Finally, I would like to note the passing of Synnove Soe this week. Synnove was a good friend, and a strong supporter of this blog. You can see her comments on many of the posts here, and she would often message me directly on Sunday night to offer her verdict on the concert I had listened to, and my writing. She was, as my father would say, a straight shooter, and I always knew where I stood with her – she had opinions, and she wasn’t afraid to share them!  I shall miss her terribly, she was a strong figure and a great mentor. She was also a kind and gentle friend. Rest In Peace Synnove.

 

 

Troubadour, California 2011- Show 1

On the afternoon of May 11th 2011, it was suddenly announced that Prince would be doing two impromptu shows that very day at the Troubadour, Hollywood. Of course this is completely in character for Prince, the attraction of playing shows at short notice has appealed to him since the early 80’s. Not only was the show announced a short notice, but there was to be two of them, one starting in the early evening, and the other just after midnight. With Prince’s residency at the Forum in full swing, this is quite a feast of music for local music lovers to enjoy, and the subsequent bootlegs are equally enjoyable for the wider fan community. The bootlegs of these particular shows may not be the best sounding you have ever heard, but the concerts themselves are fantastic, and both concerts are well worth the listen. The first show of the evening is notable for the last live performance of “Power Fantastic,” something that every hardcore fan would love to hear. The rest of the setlist is a combination of after-show standards,and marquee concert mainstays, all contributing to a heady mix of all that is good and great about Prince and his band.

11th May, 2011. Toubadour,Hollywood, California

The recording drops us right into the midst of the action, a swirling and ominous groove that parts to to reveal some light in the form of a “One Nation Under A Groove”chorus. Without settling on any one direction it keeps the listener guessing, while providing a showcase for this band comprised of John Blackwell, Ida Nielson, Morris Hayes, and Renato Neto. With Mike Phillips putting in an appearance, this is a band with the chops to move swiftly across the music Prince wishes to cover, and they tackle “Stratus” with plenty of finesse, along with a big chunk of pure music muscle, making Prince’s guitar contribution shine all the more brighter and potent as it lasers its way through the dense murk of a groove the band creates. Time is irrelevant as the band crush any other thought apart from music itself, and Renato Netos solo piece is otherworldly as it transports us from the confines of the room.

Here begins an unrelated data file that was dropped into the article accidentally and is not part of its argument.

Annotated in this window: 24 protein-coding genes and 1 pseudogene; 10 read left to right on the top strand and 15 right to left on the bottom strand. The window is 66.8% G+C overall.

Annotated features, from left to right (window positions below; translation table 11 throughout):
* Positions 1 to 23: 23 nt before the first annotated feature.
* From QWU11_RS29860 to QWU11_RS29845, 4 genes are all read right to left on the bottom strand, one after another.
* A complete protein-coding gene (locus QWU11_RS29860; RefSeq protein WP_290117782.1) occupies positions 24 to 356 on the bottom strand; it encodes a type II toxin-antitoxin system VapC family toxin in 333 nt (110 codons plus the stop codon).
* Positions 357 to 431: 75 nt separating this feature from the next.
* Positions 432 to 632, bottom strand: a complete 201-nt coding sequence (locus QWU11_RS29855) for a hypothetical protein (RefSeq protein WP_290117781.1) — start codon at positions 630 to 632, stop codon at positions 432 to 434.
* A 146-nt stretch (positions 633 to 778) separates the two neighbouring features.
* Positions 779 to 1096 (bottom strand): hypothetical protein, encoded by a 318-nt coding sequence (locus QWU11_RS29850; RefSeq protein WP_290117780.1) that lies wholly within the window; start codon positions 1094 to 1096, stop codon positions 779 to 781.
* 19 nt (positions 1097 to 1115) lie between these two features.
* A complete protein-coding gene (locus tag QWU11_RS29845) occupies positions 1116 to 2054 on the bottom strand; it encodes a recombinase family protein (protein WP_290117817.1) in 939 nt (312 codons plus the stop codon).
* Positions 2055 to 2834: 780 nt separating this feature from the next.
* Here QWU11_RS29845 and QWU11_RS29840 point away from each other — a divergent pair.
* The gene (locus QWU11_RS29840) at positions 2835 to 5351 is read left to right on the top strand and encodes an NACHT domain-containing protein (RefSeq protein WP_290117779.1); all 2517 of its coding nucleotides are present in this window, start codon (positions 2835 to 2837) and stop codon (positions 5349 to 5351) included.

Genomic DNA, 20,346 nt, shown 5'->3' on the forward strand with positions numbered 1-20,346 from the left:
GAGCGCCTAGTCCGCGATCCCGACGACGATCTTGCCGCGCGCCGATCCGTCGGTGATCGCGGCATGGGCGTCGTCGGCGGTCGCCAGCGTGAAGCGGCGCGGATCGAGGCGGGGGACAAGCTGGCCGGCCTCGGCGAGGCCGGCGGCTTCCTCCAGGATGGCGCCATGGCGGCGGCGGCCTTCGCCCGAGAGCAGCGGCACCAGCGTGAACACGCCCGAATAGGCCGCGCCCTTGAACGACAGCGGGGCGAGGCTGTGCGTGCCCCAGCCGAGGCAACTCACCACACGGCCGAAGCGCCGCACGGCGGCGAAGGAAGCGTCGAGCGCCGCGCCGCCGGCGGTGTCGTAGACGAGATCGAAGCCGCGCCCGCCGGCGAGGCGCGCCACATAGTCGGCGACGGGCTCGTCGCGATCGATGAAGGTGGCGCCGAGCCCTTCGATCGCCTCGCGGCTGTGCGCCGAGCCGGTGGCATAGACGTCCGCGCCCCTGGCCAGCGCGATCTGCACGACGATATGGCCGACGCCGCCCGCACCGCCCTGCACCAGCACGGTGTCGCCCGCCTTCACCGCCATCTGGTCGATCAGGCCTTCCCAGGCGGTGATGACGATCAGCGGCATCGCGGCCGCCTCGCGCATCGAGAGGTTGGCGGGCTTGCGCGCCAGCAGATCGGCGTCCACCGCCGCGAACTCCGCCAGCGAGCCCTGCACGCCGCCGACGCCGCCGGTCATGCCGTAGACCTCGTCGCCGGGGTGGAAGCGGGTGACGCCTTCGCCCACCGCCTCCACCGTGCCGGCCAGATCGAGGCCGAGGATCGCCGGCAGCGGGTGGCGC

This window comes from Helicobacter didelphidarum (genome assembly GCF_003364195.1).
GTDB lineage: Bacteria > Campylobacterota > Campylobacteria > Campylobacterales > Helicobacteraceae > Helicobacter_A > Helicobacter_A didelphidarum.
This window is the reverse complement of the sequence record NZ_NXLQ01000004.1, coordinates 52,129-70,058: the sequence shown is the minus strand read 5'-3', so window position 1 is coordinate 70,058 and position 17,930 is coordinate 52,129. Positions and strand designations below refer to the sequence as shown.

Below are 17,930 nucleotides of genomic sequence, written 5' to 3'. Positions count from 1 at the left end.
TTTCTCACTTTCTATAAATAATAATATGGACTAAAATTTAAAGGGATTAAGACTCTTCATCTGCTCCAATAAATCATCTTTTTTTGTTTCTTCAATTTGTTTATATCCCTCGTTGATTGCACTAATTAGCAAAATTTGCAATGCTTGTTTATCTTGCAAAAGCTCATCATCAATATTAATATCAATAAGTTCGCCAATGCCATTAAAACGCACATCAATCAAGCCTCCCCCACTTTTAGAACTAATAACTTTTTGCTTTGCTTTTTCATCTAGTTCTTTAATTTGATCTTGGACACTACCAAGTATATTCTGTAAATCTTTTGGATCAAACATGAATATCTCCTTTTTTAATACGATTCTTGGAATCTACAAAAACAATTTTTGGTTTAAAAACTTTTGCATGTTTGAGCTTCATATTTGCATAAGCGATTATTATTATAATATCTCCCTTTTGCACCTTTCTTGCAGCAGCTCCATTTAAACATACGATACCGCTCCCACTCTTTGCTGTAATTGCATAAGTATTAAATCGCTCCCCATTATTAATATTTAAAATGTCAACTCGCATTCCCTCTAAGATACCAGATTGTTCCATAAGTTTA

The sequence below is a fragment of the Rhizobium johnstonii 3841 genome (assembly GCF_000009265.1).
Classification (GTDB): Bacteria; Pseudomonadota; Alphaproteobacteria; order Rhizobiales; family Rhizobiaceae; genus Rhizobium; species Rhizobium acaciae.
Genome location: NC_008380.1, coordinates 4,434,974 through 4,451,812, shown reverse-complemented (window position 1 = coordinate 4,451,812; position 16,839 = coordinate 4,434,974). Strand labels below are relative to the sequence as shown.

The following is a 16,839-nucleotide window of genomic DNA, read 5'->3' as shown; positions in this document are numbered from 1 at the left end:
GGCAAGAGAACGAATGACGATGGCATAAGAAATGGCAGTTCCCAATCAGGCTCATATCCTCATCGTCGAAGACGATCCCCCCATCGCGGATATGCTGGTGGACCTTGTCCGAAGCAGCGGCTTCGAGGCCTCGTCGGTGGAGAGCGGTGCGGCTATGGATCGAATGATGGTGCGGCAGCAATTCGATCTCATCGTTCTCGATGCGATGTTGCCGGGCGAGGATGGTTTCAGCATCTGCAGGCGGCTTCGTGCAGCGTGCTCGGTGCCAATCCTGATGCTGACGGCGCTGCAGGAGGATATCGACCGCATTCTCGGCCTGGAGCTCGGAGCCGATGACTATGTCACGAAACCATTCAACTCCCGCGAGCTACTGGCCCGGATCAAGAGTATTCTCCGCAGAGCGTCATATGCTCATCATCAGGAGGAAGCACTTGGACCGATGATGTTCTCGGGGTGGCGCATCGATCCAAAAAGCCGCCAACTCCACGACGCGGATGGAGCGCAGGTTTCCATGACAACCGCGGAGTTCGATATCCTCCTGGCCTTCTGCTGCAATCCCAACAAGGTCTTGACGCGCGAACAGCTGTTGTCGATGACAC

I don’t normally post pictures of bootlegs covers, but this one seems to capture the spirit of the evening

There is hiding the fact that this is an audience recording. It doesn’t have the crackle and fades that sometimes plague such recordings, but it does have plenty of audience noise and this does at times detract from the music. “Power Fantastic” is undoubtedly the highlight of the recording, but there is a lot of audience noise that comes with it. The song allows a chance for the band to breath, and the song plays as steady as a dreamers breath. Mike Phillips adds to this slumber like quality, and at just three minutes long I find I have to hit repeat a couple of times to fully appreciate the moment.

Coming from a similar place is “Somewhere Here On Earth,” its lighter touch filling the recording with further dreamscape sounds. The song can’t match “Power Fantastic” for nostalgic weight though, and as good as it sounds, especially Mike Phillips again, it can’t compare to the previous few minutes. I wallow in the joy of Mike Phillips playing, and I would recommend this far more highly if not coming straight after “Power Fantastic”

The cascading guitar at the beginning of “Boom” is inviting, before giving way to a heavier riff that is the signature of the song. From here the band surprise me with an instrumental jazz jam appearing, and again the best moments don’t belong to Prince, but rather to the superb players he has surrounded himself with. The performance is better than we hear on the recording, the audience is silenced from the outset, hinting that perhaps they are watching opened mouth at this moment. I cannot understate how good Mike Phillips is during this song, and for me that has been one of the most revealing aspects of the recording – previously under recognized performers coming to the fore and demonstrating just why Prince bought them into the fold. The final frenzied combination of Renato Neto and Mike Phillips is an absolute treat, and eclipses all that has come before.